Prepping to paint:

- The blaster will most likely come raw and with print lines, this is normal. You may even start out in parts where you need to glue your blaster together or glue the tip on to the body. You can use e6000, krazy glue, acetone bonding (acetone with ABS parts only) or any number of adhesives to put everything together. Just be sure to get your seams fairly even so you don't have any obvious jumps in what should be a flat surface and be sure your adhesion method is appropriate for the type of medium used to print your part... ABS, PLA, etc.



- First step is to sand and clean up the blaster. Start with a coarse 200-250ish grit sandpaper to get the worst offenders and if you have the budget for it those sanding sticks will help you get into the fine details and recesses of this part. Don't worry about making the blaster smooth as we'll be using bondo and filler primer to get really smooth. This sanding step is really just to take off the worst print lines. Be aware these 3D parts are usually made in some kind of plastic and will melt if they are over-sanded, also, most of them are somewhat hollow with a sort of honeycomb interior and you can sand through if you over-do it.

- Next use bondo glaze and spot putty to fill in the remaining print lines. I used disposable rubber gloves and a little squeegee tool as well as a wooden kabob skewer to clean excess putty out of hard to reach details. You can always sand what gets in the recesses but it's easier to scrape it out before it dries. Spread the stuff on relatively thin, it dries faster that way and ultimately you'll sand off most of your bondo anyway, it's just meant to fill in the valleys, not entirely cover the surface. Give it an hour or so to dry and then sand again till fairly smooth (300 - 400 grit or higher should work) You could also apply more bondo if you see any glaring print lines and sand again till smooth.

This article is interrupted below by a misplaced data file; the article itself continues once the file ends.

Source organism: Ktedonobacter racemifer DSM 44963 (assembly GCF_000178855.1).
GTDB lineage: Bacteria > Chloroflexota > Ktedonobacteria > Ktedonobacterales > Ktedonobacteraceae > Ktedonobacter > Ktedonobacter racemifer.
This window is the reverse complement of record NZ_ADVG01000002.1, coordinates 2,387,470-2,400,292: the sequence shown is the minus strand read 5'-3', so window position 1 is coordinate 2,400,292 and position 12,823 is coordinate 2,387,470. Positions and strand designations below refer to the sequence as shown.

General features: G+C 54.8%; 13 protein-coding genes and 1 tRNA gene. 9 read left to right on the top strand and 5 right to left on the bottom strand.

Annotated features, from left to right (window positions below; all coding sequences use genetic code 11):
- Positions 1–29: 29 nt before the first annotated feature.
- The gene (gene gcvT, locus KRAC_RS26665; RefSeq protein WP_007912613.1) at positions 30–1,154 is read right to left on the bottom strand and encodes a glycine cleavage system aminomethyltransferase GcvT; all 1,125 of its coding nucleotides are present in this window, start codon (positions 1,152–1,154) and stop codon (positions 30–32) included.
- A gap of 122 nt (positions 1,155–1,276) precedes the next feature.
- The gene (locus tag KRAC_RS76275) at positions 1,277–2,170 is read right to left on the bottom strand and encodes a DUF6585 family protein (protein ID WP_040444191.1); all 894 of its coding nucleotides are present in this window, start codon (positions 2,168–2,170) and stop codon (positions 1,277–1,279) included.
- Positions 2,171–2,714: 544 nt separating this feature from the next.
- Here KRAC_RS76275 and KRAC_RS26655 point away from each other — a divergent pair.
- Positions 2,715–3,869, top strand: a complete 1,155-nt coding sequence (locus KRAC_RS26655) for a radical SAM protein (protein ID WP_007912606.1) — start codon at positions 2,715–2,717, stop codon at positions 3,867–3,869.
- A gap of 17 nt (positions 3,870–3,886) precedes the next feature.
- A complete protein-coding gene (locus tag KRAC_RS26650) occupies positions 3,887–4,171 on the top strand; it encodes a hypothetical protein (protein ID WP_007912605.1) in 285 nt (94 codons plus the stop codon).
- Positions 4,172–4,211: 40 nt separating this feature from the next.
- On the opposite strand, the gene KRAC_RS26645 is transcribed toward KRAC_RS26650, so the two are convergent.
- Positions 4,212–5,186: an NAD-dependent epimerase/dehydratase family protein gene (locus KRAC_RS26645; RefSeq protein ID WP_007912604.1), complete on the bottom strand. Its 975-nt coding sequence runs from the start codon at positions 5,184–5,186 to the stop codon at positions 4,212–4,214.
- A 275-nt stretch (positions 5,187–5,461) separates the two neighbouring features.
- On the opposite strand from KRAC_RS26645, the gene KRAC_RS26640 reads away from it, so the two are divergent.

- Next is the primer filler spray, brush off any dust first, this primer will help fill in any leftover print lines or hard to reach spots, spray this far enough back to get good coverage but not so close that you gunk up the details. The primer will also make it very obvious to the eye where your surface imperfections are as they become very visible with a coat of this. It dries quickly and can be sanded within an hour or so. Sand this primer and maybe even apply more bondo and sand again with a 600-800 grit paper if you want really nice surfaces. When you are midstream here you'll have an ugly looking part with various layers exposed, remember you're not making it pretty yet, just smooth. Here's a shot where I've got filler primer in grey, the 3d part in yellow, bondo in orange all showing at once. Ugly but smooth.



When you are happy with the smoothness of the surfaces move on to paint -- look all over or you'll forget some surface that's still rough, this print has lots of faces! Also be sure to wipe off all our bondo and sanding dust again before painting. Keep in mind that some imperfections are fine and your weathering will hide a lot too!

- Now we are ready to shoot everything with the Rustoleum Metallic Matte Nickel paint, no need to mask anything yet, we'll get the few details later. This stuff dries pretty quick, again shoot a light coat so you don't gunk up any details or have runs. Start further back if you're new to spray painting.